Why do Students Seek Help in an Age of DIY? Using a Qualitative Approach to Look Beyond Statistics


  • Marc Vinyard
  • Colleen Mullally
  • Jaimie Beth Colvin




National statistics indicate that academic libraries are experiencing declines in reference transactions, but the references services in some libraries continue to thrive. While many studies explore reasons that students do not seek assistance from librarians, there is limited research explaining why students do ask for help. The authors conducted a study to answer two questions: (1) How do undergraduate students look for information? (2) What prompted the students to seek out help from a librarian? To answer these questions, the authors conducted in-depth, semi-structured interviews with undergraduate students who had received reference assistance. An important theme that emerged from the interviews was students’ preferences to search independently without assistance. Despite this “do-it-yourself” mentality, students aware of library research consultation services still continue to seek out assistance for librarians when stressful and time-consuming research questions arise. The findings from this study will help librarians better market their research services and understand how students perceive the help-seeking process.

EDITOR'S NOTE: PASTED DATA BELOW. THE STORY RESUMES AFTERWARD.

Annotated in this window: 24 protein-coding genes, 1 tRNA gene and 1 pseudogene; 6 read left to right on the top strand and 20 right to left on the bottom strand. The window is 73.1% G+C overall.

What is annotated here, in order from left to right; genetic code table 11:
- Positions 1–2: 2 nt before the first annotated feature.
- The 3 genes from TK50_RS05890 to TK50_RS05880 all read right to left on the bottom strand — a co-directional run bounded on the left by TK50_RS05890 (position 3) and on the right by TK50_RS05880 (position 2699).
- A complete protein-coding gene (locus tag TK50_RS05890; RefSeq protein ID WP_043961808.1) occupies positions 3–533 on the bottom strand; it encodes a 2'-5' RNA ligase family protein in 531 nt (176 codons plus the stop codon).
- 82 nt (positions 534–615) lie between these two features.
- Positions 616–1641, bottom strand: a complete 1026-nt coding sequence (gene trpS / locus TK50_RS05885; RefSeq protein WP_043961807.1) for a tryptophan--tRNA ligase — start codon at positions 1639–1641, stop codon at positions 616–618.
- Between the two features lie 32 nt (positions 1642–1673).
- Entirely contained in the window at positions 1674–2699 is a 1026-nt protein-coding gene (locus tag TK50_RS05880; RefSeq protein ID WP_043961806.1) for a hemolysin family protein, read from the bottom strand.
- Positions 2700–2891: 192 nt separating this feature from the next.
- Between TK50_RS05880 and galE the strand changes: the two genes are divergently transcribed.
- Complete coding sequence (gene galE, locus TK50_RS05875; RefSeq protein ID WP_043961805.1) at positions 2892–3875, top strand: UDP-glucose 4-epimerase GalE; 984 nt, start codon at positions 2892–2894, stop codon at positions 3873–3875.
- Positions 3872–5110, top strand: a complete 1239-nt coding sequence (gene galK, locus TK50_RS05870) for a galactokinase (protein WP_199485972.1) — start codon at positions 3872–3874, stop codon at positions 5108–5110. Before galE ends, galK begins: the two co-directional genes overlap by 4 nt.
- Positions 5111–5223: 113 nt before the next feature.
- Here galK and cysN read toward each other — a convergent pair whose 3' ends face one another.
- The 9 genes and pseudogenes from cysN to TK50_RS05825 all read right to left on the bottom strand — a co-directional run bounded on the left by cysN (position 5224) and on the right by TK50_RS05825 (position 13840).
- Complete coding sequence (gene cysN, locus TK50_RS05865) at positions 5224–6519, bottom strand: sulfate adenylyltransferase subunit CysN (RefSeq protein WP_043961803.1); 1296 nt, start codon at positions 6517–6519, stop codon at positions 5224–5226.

Author Biography

Marc Vinyard

Marc Vinyard (marc.vinyard@pepperdine.edu) is Research and Instruction Librarian, Colleen Mullally (scanloncolleen@yahoo.com) served as Assessment Librarian (2014–2016), and Jaimie Beth Colvin (jaimiebeth.colvin@pepperdine.edu) is Research and Instruction Librarian at Pepperdine University Libraries, Pepperdine University, Malibu, California.